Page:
It was only a matter of time before someone took Denzel Washington’s confident teacher shtick (a recurring trait present in his performances all the way back to 1987’s Cry Freedom) and turned the actor into a bonafide preacher. Although the Hughes Brothers are far more interested in comic book appropriation of Spaghetti Westerns, Samurai films and Post Apocalyptic landscapes. It is a winning combination actually, even if the execution is far more John Carpenter than Sergio Leone or Akira Kurosawa. This is not a complaint, in fact, much like Carpenter’s scientist-meet-supernatural Prince of Darkness, it makes the blunt themes around the power of religion and spirituality play better to the material.
There is a dry wit buried in the presentation, of The Book of Eli from Gary Oldman’s town-boss, Carnagie (marvelously chewing scenery) sending illiterates out into the wilderness to find The Bible (they come back with The DaVinci Code and some Oprah magazines) to a brothel room adorned with a poster for A Boy and His Dog. L.Q. Jones’ 1975 cult post-apocalyptic flick is another underrated post-apocalyptic fable with a streak of jet-black humour.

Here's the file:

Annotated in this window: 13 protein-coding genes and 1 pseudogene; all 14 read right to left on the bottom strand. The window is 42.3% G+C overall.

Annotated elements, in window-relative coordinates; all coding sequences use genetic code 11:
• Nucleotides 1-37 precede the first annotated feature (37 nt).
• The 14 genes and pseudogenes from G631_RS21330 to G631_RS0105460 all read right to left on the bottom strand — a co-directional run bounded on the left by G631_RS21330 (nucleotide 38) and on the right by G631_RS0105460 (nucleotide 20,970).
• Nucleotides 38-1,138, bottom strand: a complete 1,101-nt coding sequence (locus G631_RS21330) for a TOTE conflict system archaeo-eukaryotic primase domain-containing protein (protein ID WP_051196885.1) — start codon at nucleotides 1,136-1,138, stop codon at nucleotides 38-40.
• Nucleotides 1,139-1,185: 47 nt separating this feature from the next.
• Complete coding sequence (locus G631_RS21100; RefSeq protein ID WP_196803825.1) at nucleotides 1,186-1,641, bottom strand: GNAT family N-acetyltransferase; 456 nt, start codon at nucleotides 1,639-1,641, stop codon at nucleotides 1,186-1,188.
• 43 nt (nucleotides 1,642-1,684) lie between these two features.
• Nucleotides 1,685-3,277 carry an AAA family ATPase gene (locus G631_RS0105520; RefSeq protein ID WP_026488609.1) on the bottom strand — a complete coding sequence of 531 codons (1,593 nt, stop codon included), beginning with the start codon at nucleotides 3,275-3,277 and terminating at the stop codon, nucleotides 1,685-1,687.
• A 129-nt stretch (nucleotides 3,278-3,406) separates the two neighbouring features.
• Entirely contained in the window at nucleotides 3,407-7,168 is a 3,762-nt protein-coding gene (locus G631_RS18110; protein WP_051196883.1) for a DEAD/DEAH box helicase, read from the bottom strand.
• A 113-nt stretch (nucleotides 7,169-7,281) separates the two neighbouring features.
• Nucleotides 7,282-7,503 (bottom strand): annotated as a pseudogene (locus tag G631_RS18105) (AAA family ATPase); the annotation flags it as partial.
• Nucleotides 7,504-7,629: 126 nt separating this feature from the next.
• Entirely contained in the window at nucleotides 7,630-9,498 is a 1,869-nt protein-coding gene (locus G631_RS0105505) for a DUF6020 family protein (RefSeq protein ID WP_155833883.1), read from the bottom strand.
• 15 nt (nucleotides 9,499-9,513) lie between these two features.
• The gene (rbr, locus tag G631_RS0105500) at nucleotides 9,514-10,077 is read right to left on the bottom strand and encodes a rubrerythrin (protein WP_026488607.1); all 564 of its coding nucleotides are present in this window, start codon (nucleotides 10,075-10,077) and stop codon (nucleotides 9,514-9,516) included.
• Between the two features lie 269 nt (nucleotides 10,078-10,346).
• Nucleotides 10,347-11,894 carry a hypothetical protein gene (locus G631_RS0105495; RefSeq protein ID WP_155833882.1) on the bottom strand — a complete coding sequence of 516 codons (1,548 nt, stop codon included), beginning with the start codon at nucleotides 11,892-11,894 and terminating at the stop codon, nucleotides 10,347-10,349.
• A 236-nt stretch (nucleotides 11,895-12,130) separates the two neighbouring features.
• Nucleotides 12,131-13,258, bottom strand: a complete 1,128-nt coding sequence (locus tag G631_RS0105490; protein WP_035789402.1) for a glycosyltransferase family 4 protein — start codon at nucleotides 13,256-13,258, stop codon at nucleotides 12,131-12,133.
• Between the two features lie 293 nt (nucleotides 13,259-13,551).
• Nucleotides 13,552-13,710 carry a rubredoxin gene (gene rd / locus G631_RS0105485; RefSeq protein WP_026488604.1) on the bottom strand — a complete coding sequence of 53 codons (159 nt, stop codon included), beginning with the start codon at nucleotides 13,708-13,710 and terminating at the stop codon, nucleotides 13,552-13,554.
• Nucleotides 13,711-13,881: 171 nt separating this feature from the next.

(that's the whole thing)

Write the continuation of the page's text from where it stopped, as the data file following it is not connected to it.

Thirty years after nuclear war, presumably a holy war, as all the religious texts were torched sometime shortly thereafter, a long-in-the-tooth solitary walker, the proverbial Man With No Name (you can call him Zato… -err- Yojim… -err- just Eli) wanders into a one horse town in the desert to get a little fresh water and recharge his iPod (a scene involving a highly pleasurable Tom Waits cameo) but gets sucked into a war over the power of words/religion with Carnagie.
Carnegie has his sights set on empire expansion (he is introduced reading a biography of Mussolini) but feels that the whip and a monopoly on fresh water can only go so far in building an empire – in short, he needs a more powerful weapon. How about the Bible? (“Hearts and minds and all that.”) When he gets wind that Eli, who kills about half of his men in a bloody bar fight, happens to be carrying a copy. It’s a grandiose big old leather bound and locking type, not a pocket sized Gideon issue, commensurate with the budget and size of the film. Carnagie tries several approaches to obtain it before finally setting on heavy artillery. Eli, is reluctant to get involved, like a prophet (or stoic warrior monk), his focus is to stay the course in his journey “west.” But like any good western, he becomes entangled when Carnagie’s prized beauty (Mila Kunis) takes a liking to the good book or the good warrior (or both), and becomes a sort of acolyte slash damsel in distress.
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